Harry looked between his sister and where Ron was standing just below them, talking to Charlie. Ron had basically condemned his older brother to a life of grief when he placed that ward. Didn’t he realize that George was suffering as a result of what was done? Just because he hated Apollonia didn’t mean that Ron was allowed to barricade the house against her, and force George to suffer. Did he care at all that George was in pain? “Three more days,” he muttered to himself. It would be just three more days until Apollonia was given the chance to prove herself, to make Ron see the error of his ways. Harry pointed to George’s door. “You might want to go in there. The funeral is starting in a few minutes.”
While his sister went inside to help George, Harry headed outside to meet up with his old teammates. They were owed an explanation regarding George, and now seemed the best time for him to do it. Besides, Apollonia might want to do this on her own, seeing as she was the one who could reach him. This cannot continue as it has, Harry muttered. It just can’t.
When she arrived at the Burrow for Fred’s funeral—after Bill lifted the wards that kept her away—Apollonia was not expecting that she had to get George out of his bedroom. Is it really this bad? Apollonia wondered when she stepped foot into the room. Am I really the only one that can help George? It was the fact that Fred knew her secret before he died that led to George’s complete faith in her. And, it also might have helped that Harry was her twin brother, something that gave Apollonia insight into how George was feeling, insight that no other person might ever have. “Hey, George, you might want to come out of your room,” Apollonia said.
“Why should I?” George scowled. “It’s still going to hurt.”
“Because,” Apollonia reminded him. “You’re not the only one who’s hurting as a result of what happened during the final battle. I’ll admit that you were affected the most, but not the only one affected by it. There’s the rest of your family and your friends; what of them? I get how you feel, George; I was near inconsolable during the time that I thought Harry was dead. And, yes; I got my brother back, but there was no guarantee that I would. I came within inches of being in the same situation that you’re in.” George needed to remember that he was not the only one to suffer through Fred’s death; there were others. While it was true that George was the most affected by the loss—it was his twin brother—it did not give him the right to act like this. “Come on, George; I’m sure that you can find the courage within yourself to go out there and attend your brother’s funeral. Besides, you’ll be surrounded by people who care about you, people who want to see you be happy.”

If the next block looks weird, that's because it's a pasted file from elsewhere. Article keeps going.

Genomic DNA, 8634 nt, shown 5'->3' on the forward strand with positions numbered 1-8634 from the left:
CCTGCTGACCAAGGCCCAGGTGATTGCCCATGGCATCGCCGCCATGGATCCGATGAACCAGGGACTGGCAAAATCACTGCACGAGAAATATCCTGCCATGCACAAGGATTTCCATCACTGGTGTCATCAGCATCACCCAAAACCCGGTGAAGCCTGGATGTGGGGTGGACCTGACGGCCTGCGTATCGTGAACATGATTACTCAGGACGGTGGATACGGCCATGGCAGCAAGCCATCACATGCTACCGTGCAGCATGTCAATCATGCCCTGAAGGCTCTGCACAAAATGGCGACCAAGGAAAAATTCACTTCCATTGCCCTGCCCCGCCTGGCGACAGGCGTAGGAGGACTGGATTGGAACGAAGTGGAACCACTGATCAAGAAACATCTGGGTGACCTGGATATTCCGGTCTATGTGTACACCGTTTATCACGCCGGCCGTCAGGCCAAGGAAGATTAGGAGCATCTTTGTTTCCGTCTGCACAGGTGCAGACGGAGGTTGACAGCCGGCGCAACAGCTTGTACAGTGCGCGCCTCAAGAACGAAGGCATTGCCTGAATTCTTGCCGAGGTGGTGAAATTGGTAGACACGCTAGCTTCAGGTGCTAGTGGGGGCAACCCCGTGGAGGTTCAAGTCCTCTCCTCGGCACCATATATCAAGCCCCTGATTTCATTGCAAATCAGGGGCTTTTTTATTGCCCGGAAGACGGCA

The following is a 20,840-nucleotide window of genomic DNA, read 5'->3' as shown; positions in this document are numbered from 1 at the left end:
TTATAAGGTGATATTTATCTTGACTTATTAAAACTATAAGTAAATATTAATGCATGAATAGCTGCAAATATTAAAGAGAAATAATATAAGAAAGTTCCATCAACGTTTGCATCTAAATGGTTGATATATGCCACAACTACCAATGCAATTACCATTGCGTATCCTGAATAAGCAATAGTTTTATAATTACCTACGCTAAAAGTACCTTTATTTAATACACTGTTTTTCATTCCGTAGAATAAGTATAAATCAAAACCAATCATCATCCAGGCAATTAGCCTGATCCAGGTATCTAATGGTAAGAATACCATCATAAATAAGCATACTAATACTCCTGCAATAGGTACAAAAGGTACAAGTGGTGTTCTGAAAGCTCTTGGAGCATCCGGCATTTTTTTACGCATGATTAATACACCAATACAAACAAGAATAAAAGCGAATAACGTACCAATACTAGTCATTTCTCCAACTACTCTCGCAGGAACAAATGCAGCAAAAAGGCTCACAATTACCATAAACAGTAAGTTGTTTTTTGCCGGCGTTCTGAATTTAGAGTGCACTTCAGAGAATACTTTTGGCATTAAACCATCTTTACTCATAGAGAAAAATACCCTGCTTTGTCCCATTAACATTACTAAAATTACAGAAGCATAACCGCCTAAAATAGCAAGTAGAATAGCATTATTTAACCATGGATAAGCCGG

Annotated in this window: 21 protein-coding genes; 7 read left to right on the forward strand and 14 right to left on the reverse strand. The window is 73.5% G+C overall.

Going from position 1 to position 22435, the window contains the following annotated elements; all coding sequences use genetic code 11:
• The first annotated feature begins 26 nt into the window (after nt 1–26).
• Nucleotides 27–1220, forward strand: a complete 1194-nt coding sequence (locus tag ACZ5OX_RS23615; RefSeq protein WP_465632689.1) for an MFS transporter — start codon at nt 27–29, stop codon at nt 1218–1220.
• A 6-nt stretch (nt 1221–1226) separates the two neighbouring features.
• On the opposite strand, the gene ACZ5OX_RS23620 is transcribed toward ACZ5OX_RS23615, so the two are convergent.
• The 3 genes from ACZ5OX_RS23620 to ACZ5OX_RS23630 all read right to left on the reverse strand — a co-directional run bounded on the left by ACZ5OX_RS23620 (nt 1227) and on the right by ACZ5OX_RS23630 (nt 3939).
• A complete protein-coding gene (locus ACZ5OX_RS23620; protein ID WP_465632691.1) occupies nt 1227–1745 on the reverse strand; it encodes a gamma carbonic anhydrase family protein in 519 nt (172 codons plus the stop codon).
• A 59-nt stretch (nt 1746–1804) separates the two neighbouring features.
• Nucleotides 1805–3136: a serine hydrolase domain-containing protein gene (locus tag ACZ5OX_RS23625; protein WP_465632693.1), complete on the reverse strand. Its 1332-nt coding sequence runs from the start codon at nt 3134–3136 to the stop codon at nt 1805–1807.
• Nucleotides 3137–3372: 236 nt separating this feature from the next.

“It’s not going to be the same,” George said quietly.
“Nothing is,” Apollonia agreed. “People we cared about died. That’s what happens during war. Look at what happened to me; I lost my father, and very nearly lost my own twin. But, I’m still able to function. I have less people that care about me than you do. Whereas you have a large family—parents, four brothers, and a sister—and friends to help you through Fred’s death, I only have a few people that I can rely on; for the longest time, the only people that ever cared about me were the Malfoys and my father. I lost my father, and it’s hard to say if I’m going to lose Draco and Narcissa as well. Even if I’ve got other people to rely on—Harry, Hermione, Luna, Neville, and select members of your family—none of you really understand just how much the war affected me. Now, you don’t see me crumbling over the loss of the people closest to me, do you?”
“No, I suppose not,” George said.
“Precisely,” she said. “Now, why don’t you come down to the funeral and get a chance to say goodbye to your twin? I’m sure that Fred would hate it if his own twin missed his funeral.” Before allowing George to answer, Apollonia grabbed hold of George and apparated out to the edge of the Weasley property where Fred was to be buried. She was not about to listen to George say no; he needed to be at this funeral, no matter how much he may not have wanted to. It was his twin and paying his respects to his brother was for the best; it might even help George grieve over his loss. This is definitely for the best.
“Hey!” George shouted.
“Yeah, like I was really going to give you the chance to say no,” she scoffed. “Fred told me to watch over you, which means that I’m not about to let you sulk in your room. I’m bound to my word; Fred made sure that I couldn’t break my promise. So, you’re staying here at my side for the entire funeral. After that, you need to have a chat with your friends.”